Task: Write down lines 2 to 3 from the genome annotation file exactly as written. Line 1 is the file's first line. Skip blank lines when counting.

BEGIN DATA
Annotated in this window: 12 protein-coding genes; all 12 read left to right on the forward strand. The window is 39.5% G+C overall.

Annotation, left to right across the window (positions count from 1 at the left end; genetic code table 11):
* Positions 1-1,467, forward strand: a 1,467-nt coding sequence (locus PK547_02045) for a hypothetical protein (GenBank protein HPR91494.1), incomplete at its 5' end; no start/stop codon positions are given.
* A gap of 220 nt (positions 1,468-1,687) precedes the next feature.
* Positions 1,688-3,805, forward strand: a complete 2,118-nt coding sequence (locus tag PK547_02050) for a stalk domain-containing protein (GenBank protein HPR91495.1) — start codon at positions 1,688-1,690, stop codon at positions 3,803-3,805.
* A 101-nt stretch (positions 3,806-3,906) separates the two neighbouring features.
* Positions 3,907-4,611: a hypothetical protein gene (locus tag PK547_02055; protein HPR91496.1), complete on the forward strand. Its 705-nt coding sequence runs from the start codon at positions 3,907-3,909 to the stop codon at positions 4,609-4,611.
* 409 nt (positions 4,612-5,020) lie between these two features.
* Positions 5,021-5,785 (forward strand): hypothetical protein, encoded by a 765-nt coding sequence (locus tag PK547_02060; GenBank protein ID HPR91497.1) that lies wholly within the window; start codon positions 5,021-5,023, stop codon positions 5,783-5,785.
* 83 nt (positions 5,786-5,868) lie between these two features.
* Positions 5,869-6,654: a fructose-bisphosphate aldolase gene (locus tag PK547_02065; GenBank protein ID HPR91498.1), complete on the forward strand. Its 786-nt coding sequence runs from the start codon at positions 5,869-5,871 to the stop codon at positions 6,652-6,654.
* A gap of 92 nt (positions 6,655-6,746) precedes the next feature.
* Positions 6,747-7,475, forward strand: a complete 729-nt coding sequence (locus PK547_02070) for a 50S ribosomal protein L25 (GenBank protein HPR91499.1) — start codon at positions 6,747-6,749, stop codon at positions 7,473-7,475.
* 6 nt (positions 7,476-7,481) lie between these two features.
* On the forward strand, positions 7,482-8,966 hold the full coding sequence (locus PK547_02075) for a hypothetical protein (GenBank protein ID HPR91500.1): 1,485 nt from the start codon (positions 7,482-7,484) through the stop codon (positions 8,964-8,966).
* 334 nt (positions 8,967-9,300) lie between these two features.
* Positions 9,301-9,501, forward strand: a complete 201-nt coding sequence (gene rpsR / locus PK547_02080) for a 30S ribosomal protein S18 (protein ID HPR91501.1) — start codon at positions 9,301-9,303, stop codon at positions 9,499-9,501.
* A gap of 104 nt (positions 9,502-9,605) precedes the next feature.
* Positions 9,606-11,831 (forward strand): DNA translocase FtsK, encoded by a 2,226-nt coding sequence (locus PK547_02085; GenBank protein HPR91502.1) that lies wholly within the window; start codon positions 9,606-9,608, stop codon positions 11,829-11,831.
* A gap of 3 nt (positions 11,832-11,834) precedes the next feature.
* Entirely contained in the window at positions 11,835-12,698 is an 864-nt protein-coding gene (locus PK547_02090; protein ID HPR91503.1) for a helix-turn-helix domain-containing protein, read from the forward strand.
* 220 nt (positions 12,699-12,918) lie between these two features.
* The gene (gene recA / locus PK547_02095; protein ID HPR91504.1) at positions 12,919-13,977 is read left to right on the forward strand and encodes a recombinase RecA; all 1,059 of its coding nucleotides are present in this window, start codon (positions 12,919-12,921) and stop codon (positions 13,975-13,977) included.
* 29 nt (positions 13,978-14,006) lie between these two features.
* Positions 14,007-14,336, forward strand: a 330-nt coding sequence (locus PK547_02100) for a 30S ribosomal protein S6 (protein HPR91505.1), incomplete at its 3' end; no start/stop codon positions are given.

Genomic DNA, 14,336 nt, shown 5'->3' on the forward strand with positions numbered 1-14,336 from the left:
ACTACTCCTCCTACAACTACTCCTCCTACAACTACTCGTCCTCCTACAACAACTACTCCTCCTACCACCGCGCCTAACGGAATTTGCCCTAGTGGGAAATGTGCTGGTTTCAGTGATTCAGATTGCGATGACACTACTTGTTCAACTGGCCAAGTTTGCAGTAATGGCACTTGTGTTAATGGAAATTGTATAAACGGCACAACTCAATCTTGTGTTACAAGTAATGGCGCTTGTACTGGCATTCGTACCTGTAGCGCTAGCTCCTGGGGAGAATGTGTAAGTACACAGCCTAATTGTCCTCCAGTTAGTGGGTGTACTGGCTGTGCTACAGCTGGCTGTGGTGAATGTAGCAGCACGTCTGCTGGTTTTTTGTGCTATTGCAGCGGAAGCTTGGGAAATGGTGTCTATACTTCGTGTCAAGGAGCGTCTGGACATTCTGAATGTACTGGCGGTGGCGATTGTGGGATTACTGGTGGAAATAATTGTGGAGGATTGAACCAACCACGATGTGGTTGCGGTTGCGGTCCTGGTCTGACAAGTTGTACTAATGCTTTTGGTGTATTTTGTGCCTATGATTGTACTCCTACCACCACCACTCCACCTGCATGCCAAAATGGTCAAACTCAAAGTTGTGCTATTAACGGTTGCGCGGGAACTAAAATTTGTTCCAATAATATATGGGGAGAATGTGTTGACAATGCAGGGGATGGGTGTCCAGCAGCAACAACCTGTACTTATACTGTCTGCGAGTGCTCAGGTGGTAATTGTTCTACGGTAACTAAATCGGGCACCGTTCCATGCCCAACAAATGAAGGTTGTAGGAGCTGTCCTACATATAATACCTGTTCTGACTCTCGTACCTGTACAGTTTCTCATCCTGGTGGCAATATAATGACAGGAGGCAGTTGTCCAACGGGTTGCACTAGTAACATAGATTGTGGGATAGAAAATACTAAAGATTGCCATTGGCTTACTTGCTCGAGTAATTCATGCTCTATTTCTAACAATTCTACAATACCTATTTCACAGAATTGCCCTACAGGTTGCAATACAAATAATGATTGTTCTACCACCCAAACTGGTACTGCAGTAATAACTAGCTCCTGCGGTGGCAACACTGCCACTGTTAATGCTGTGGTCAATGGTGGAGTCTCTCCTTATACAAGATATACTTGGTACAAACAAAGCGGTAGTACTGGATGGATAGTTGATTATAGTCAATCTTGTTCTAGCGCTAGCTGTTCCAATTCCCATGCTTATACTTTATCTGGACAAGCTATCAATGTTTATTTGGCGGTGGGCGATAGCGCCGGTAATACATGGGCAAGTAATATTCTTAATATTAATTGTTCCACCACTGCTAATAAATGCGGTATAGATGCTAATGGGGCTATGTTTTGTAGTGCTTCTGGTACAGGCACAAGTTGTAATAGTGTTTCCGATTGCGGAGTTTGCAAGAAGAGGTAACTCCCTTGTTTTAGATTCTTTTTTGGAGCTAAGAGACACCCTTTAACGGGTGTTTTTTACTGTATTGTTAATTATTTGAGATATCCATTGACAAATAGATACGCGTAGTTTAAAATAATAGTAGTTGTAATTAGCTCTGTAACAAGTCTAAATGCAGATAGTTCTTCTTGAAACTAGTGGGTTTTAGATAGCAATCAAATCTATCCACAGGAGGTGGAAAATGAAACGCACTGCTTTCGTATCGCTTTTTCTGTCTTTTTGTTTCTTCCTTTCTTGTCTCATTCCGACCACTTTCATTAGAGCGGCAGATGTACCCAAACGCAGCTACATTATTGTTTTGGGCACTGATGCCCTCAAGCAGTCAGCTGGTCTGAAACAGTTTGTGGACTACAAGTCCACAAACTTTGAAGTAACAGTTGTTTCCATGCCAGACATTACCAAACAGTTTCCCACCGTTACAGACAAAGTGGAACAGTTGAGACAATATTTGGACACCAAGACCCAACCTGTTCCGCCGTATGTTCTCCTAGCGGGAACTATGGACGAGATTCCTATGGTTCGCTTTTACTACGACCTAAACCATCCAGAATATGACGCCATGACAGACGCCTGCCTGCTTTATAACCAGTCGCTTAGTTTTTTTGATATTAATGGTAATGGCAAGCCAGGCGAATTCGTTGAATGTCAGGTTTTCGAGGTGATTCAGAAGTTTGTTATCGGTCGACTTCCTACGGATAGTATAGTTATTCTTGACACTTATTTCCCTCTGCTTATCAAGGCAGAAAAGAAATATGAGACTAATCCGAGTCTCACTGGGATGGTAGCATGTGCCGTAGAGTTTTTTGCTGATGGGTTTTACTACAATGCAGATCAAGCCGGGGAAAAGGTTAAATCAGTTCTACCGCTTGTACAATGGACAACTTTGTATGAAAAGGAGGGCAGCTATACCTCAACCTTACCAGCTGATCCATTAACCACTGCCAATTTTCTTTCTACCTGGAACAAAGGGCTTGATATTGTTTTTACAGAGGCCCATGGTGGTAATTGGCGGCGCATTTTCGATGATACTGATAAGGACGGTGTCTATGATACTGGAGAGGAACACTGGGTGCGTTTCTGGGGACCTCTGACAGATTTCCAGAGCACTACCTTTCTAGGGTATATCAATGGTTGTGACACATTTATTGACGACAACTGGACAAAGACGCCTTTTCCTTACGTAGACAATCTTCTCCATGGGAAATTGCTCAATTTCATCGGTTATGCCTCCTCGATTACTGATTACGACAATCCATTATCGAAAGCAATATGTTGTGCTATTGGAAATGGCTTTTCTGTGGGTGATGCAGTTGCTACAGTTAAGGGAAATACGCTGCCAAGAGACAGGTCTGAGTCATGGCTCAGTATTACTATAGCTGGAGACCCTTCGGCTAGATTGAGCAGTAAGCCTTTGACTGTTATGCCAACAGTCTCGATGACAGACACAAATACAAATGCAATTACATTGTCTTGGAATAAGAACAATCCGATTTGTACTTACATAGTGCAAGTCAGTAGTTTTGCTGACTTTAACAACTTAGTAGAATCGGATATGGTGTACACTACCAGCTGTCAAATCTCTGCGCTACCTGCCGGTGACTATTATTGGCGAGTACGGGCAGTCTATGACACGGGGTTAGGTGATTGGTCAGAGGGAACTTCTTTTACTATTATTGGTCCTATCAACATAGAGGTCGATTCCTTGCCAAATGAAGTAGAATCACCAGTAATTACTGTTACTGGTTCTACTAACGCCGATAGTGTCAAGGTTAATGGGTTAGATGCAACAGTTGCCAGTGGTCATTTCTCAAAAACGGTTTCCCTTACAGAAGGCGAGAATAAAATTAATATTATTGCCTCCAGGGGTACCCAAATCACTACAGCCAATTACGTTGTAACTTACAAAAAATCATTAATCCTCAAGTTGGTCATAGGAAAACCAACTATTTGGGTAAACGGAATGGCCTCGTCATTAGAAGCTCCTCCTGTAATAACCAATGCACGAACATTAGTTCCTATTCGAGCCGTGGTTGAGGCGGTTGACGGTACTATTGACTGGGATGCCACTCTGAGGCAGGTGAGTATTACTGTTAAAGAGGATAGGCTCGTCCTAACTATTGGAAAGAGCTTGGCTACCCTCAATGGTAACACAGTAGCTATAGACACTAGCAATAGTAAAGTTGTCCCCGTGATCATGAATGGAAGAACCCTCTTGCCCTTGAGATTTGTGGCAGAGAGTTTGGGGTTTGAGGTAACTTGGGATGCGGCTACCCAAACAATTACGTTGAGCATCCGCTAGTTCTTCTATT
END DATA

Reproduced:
Annotation, left to right across the window (positions count from 1 at the left end; genetic code table 11):
* Positions 1-1,467, forward strand: a 1,467-nt coding sequence (locus PK547_02045) for a hypothetical protein (GenBank protein HPR91494.1), incomplete at its 5' end; no start/stop codon positions are given.